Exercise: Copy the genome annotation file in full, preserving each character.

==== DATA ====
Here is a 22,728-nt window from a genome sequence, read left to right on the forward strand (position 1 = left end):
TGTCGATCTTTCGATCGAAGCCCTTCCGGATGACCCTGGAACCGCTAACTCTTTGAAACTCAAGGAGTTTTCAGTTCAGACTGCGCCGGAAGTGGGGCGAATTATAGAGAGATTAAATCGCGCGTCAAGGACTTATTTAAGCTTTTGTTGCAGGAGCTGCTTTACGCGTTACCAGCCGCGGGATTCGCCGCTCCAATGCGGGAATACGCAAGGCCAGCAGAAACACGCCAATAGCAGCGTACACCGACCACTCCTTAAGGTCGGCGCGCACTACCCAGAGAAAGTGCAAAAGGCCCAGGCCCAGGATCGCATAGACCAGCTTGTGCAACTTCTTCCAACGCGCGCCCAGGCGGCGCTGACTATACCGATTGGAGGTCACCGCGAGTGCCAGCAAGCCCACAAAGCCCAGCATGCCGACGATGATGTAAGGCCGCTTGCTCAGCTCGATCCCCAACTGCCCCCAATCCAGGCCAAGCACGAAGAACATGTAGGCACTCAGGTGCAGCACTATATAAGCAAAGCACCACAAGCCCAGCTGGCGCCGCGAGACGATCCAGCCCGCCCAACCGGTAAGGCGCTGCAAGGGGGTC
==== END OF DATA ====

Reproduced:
Here is a 22,728-nt window from a genome sequence, read left to right on the forward strand (position 1 = left end):
TGTCGATCTTTCGATCGAAGCCCTTCCGGATGACCCTGGAACCGCTAACTCTTTGAAACTCAAGGAGTTTTCAGTTCAGACTGCGCCGGAAGTGGGGCGAATTATAGAGAGATTAAATCGCGCGTCAAGGACTTATTTAAGCTTTTGTTGCAGGAGCTGCTTTACGCGTTACCAGCCGCGGGATTCGCCGCTCCAATGCGGGAATACGCAAGGCCAGCAGAAACACGCCAATAGCAGCGTACACCGACCACTCCTTAAGGTCGGCGCGCACTACCCAGAGAAAGTGCAAAAGGCCCAGGCCCAGGATCGCATAGACCAGCTTGTGCAACTTCTTCCAACGCGCGCCCAGGCGGCGCTGACTATACCGATTGGAGGTCACCGCGAGTGCCAGCAAGCCCACAAAGCCCAGCATGCCGACGATGATGTAAGGCCGCTTGCTCAGCTCGATCCCCAACTGCCCCCAATCCAGGCCAAGCACGAAGAACATGTAGGCACTCAGGTGCAGCACTATATAAGCAAAGCACCACAAGCCCAGCTGGCGCCGCGAGACGATCCAGCCCGCCCAACCGGTAAGGCGCTGCAAGGGGGTC